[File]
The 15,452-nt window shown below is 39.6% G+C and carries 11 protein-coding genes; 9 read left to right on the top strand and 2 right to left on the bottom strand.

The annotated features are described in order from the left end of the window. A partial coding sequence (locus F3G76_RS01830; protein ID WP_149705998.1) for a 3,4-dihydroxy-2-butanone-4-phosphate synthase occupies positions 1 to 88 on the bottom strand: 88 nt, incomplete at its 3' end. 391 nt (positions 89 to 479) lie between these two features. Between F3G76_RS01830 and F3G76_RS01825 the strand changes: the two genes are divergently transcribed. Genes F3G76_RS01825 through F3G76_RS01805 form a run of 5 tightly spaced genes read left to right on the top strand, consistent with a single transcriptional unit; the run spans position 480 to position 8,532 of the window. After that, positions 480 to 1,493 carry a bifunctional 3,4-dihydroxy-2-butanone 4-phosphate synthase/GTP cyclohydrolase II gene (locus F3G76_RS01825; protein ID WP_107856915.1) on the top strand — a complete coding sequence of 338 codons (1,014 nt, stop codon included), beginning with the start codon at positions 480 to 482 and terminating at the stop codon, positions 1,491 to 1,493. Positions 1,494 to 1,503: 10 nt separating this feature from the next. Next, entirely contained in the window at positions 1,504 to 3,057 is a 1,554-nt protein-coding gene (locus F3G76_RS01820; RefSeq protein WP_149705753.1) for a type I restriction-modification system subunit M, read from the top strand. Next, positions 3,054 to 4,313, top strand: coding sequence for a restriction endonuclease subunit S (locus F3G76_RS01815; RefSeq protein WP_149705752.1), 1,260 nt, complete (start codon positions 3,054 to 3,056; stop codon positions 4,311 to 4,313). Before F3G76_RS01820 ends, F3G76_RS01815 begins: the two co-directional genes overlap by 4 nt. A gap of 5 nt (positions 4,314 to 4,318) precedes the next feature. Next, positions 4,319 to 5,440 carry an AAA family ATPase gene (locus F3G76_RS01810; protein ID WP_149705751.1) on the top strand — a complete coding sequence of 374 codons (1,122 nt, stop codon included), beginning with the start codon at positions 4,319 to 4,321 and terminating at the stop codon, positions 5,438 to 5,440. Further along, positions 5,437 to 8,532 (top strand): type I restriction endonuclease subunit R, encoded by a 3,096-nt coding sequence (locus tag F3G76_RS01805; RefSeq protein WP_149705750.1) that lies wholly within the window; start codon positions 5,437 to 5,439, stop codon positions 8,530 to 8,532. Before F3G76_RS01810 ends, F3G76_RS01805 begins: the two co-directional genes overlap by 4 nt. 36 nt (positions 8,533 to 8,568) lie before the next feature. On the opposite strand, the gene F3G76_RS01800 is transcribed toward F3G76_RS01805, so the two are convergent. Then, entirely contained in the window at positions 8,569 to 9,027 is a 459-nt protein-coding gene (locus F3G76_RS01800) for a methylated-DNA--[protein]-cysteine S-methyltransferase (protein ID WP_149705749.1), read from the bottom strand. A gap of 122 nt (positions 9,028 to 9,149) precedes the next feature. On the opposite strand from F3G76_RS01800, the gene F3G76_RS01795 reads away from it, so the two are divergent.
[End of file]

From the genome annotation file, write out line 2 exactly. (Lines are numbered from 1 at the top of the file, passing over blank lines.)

The annotated features are described in order from the left end of the window. A partial coding sequence (locus F3G76_RS01830; protein ID WP_149705998.1) for a 3,4-dihydroxy-2-butanone-4-phosphate synthase occupies positions 1 to 88 on the bottom strand: 88 nt, incomplete at its 3' end. 391 nt (positions 89 to 479) lie between these two features. Between F3G76_RS01830 and F3G76_RS01825 the strand changes: the two genes are divergently transcribed. Genes F3G76_RS01825 through F3G76_RS01805 form a run of 5 tightly spaced genes read left to right on the top strand, consistent with a single transcriptional unit; the run spans position 480 to position 8,532 of the window. After that, positions 480 to 1,493 carry a bifunctional 3,4-dihydroxy-2-butanone 4-phosphate synthase/GTP cyclohydrolase II gene (locus F3G76_RS01825; protein ID WP_107856915.1) on the top strand — a complete coding sequence of 338 codons (1,014 nt, stop codon included), beginning with the start codon at positions 480 to 482 and terminating at the stop codon, positions 1,491 to 1,493. Positions 1,494 to 1,503: 10 nt separating this feature from the next. Next, entirely contained in the window at positions 1,504 to 3,057 is a 1,554-nt protein-coding gene (locus F3G76_RS01820; RefSeq protein WP_149705753.1) for a type I restriction-modification system subunit M, read from the top strand. Next, positions 3,054 to 4,313, top strand: coding sequence for a restriction endonuclease subunit S (locus F3G76_RS01815; RefSeq protein WP_149705752.1), 1,260 nt, complete (start codon positions 3,054 to 3,056; stop codon positions 4,311 to 4,313). Before F3G76_RS01820 ends, F3G76_RS01815 begins: the two co-directional genes overlap by 4 nt. A gap of 5 nt (positions 4,314 to 4,318) precedes the next feature. Next, positions 4,319 to 5,440 carry an AAA family ATPase gene (locus F3G76_RS01810; protein ID WP_149705751.1) on the top strand — a complete coding sequence of 374 codons (1,122 nt, stop codon included), beginning with the start codon at positions 4,319 to 4,321 and terminating at the stop codon, positions 5,438 to 5,440. Further along, positions 5,437 to 8,532 (top strand): type I restriction endonuclease subunit R, encoded by a 3,096-nt coding sequence (locus tag F3G76_RS01805; RefSeq protein WP_149705750.1) that lies wholly within the window; start codon positions 5,437 to 5,439, stop codon positions 8,530 to 8,532. Before F3G76_RS01810 ends, F3G76_RS01805 begins: the two co-directional genes overlap by 4 nt. 36 nt (positions 8,533 to 8,568) lie before the next feature. On the opposite strand, the gene F3G76_RS01800 is transcribed toward F3G76_RS01805, so the two are convergent. Then, entirely contained in the window at positions 8,569 to 9,027 is a 459-nt protein-coding gene (locus F3G76_RS01800) for a methylated-DNA--[protein]-cysteine S-methyltransferase (protein ID WP_149705749.1), read from the bottom strand. A gap of 122 nt (positions 9,028 to 9,149) precedes the next feature. On the opposite strand from F3G76_RS01800, the gene F3G76_RS01795 reads away from it, so the two are divergent.